The lower part of a room wall, especially when denoted either by full panelling or a planted rail – which being at the top of the dado area is known as the dado rail,  or chair rail. Traditional panelled walls show the division of the dado area at approx. one third of the room height. However, more accurately, the top of the dado – whether rail or panelled section –  was set at the height of the top of a chair back, in order to prevent the chairs and sofas – the newly available status symbols of upholstered furniture,  from  rubbing against the walls, and in particular  to protect fashionable  and costly wallpapers or  fabric walling, when the style of the day and the living  set the furniture around the edges of the room.

From this the dado area came to be treated separately and  is often covered with a more durable or more easily repairable finish–such as  wood panelling, grass cloth, or paint, as opposed to paper or fabric that can easily mark and tear.  Although considered separately in terms of material, it all usually works best when the colour is either similar, or a neutral – such as wood, or off white for example.  The skirting board should be treated the same as the dado –  by colour or material or both.  For painted walls, where there is no joinery, the dado might  instead be delineated by a band of paint between  two other colours.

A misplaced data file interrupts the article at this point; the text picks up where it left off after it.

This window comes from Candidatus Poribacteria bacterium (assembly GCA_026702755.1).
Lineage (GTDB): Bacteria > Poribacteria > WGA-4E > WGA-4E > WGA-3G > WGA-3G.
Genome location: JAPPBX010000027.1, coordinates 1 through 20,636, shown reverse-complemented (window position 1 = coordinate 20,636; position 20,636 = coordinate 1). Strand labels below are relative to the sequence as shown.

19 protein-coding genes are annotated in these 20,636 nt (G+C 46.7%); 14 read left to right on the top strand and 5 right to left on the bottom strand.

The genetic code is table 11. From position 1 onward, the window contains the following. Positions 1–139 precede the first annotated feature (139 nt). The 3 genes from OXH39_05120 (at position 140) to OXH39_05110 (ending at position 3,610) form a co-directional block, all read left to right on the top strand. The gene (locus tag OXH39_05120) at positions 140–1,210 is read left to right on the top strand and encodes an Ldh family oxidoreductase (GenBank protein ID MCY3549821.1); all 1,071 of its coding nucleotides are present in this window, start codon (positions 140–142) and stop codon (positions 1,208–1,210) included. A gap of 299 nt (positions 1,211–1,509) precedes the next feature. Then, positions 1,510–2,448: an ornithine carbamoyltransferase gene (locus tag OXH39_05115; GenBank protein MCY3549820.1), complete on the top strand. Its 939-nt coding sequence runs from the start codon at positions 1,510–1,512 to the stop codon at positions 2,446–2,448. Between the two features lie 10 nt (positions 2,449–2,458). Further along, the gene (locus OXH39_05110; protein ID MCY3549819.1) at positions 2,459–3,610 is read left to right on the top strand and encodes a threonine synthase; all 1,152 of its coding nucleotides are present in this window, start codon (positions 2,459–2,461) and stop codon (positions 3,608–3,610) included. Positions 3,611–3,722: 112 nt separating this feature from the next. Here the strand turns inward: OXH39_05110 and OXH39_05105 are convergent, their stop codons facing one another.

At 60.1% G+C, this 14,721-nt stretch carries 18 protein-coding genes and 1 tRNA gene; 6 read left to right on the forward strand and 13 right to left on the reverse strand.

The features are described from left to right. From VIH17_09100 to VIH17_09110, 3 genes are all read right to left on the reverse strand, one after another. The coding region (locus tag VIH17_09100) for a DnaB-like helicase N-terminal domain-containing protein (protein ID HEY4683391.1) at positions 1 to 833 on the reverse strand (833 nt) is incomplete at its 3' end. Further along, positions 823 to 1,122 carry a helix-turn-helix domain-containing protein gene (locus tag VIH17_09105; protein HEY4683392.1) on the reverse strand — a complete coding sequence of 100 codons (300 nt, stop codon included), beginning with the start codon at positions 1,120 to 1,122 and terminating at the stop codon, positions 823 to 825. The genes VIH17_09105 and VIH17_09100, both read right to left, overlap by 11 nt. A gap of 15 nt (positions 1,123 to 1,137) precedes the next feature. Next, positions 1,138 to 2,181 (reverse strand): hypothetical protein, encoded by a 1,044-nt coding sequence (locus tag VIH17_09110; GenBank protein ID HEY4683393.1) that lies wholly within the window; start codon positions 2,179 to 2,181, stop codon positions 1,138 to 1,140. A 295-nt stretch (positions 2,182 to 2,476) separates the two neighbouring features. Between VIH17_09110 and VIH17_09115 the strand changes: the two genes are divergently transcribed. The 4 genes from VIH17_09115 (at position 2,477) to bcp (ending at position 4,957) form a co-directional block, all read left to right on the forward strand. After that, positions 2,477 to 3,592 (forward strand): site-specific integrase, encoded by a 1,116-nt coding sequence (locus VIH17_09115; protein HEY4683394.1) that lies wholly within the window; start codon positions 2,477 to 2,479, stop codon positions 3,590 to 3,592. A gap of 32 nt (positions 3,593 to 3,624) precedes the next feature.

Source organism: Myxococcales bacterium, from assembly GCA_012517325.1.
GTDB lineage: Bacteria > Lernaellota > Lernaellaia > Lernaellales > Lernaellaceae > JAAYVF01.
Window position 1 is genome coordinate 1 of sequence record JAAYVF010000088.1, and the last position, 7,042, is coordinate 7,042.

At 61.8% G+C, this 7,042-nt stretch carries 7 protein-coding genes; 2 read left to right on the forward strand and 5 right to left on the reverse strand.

In any case many reasons have historically driven the need for the lower areas of the walls to be treated differently, to be more robust. Typically wooden board panelling – tongue and grooved or tongue grooved and beaded, has been used to keep  damp away,  battened off the wall and vented to  allow air to flow to freely behind.

In classical architecture, this refers to the area between the base and the cornice of a pedestal.

Pin It on Pinterest

Share This